Irasema Coronado served as the executive director of the Commission for Environmental Cooperation of North America 2012-2016. The Commission for Environmental Cooperation facilitates collaboration and public participation to foster conservation, protection and enhancement of the North American environment for the benefit of present and future generations, in the context of increasing economic, trade, and social links among Canada, Mexico, and the United States
Her present research include the impact of the deportation process on families and children, environmental cooperation, and U.S.-Mexico border politics.
“Environmental and Social Justice Dimensions of Climate Change Across Borders”
The effects of climate change have led many people living in vulnerable conditions to move from at-risk and disaster affected areas and to cross borders in the process of relocation. This, however, can likely put them in even more at-risk circumstances. Leaders need to address these potentially dangerous situations, on both local and global to local scales, and find equitable solutions to the threats posed by climate change. Border regions are facing the effects of climate change from droughts, floods, and wildfires while simultaneously dealing with refugees and asylum seekers looking for shelter and protection. Borders can either be centers of collaboration, accountability, responsiveness, and empowerment or danger, confusion, and abuse of power when addressing the needs of displaced people due to climate change. By choosing to address their own environmental and health challenges, border communities can help advance environmental, social and climate justice goals, from the local to the global stage.
Anne-Laure Amilhat Szary is a French geographer specializing in political geography and the question of borders. In particular she has developed the concepts of “moving border”. She is a member of the Institut Universitaire de France and director of the Pacte social science laboratory in Grenoble.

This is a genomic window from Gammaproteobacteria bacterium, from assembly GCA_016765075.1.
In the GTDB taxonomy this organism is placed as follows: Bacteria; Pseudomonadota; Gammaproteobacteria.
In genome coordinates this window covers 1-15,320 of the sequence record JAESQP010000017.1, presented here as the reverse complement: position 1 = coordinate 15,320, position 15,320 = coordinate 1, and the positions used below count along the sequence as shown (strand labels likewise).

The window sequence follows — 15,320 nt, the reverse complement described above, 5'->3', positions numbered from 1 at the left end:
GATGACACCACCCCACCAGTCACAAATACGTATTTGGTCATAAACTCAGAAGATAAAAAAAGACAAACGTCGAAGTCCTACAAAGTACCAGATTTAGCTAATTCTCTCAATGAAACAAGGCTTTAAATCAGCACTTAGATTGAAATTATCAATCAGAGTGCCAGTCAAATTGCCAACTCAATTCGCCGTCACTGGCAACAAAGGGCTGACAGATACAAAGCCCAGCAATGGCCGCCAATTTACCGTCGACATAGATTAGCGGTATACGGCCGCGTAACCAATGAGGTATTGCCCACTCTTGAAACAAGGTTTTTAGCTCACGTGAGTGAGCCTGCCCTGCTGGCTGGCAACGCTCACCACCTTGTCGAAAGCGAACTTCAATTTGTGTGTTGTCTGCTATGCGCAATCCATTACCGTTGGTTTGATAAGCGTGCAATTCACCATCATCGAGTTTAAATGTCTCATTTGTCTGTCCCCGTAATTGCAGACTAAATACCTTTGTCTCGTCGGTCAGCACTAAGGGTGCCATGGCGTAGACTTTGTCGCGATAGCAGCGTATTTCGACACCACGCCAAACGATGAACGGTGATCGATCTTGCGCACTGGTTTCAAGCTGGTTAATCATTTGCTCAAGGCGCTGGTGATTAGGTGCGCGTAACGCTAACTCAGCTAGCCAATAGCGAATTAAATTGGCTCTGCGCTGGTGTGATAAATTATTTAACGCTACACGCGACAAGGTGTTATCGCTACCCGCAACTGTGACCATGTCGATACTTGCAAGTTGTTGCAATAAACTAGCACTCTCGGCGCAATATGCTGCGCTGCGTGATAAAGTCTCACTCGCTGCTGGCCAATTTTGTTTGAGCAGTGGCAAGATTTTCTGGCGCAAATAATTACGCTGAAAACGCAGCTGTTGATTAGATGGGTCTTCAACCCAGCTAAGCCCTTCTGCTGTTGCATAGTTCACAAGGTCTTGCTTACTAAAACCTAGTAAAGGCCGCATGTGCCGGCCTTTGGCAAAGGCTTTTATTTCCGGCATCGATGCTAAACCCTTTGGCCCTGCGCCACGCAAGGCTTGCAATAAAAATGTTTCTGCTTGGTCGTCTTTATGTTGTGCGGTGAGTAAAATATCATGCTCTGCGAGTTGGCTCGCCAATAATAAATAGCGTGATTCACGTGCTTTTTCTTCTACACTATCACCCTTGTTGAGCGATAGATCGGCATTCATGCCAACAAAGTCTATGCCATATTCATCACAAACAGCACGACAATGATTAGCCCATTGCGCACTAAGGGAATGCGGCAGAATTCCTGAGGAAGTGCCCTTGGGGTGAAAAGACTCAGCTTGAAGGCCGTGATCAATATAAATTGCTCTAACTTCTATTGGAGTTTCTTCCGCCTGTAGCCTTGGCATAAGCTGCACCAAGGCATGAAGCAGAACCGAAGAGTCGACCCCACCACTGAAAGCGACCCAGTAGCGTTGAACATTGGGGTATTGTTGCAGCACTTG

Anne-Laure Amilhat Szary studied at the École Normale Supérieure in Fontenay-Saint-Cloud and in 1994 obtained the aggregation of geography. In 1999 she defended her thesis The region, neoliberal territorial paradox? under the direction of Claude Bataillon. The same year she became a lecturer in geography at Joseph Fourier University, then in 2012 professor at Grenoble-Alpes University.
In 2010, she was selected by an international jury for the exceptional quality of her research to be a member of the Institut universitaire de France.
Anne-Laure Amilhat Szary’s thesis is devoted to issues of development and territorial governance in post-Pinochet Chile. This work analyzes the territorial reforms carried out under the dictatorship and the possibilities of a “territorial recovery” by democracy in the early 1990s4’5. Through her publications on the mining economy and on the ways in which the peripheries are integrated into globalization, she opens up more theoretical avenues on territorial governance and paradiploma.
Border Poïesis: geopolitical imaginaries and ideological challenges (revealed by border art).
This talk will explore the making-of borders, based on a tri-faceted definition which understands international limits as sets of interactions between representations, practises and institutions. Our analysis is based on a Lefebvrian reading of border dynamics that knows this kind of spaces as the product of processes of coding, decoding and over-coding. They thus appear as places where power relations are « subsumed by relations of production » of all kind, economical of course, but also artistical.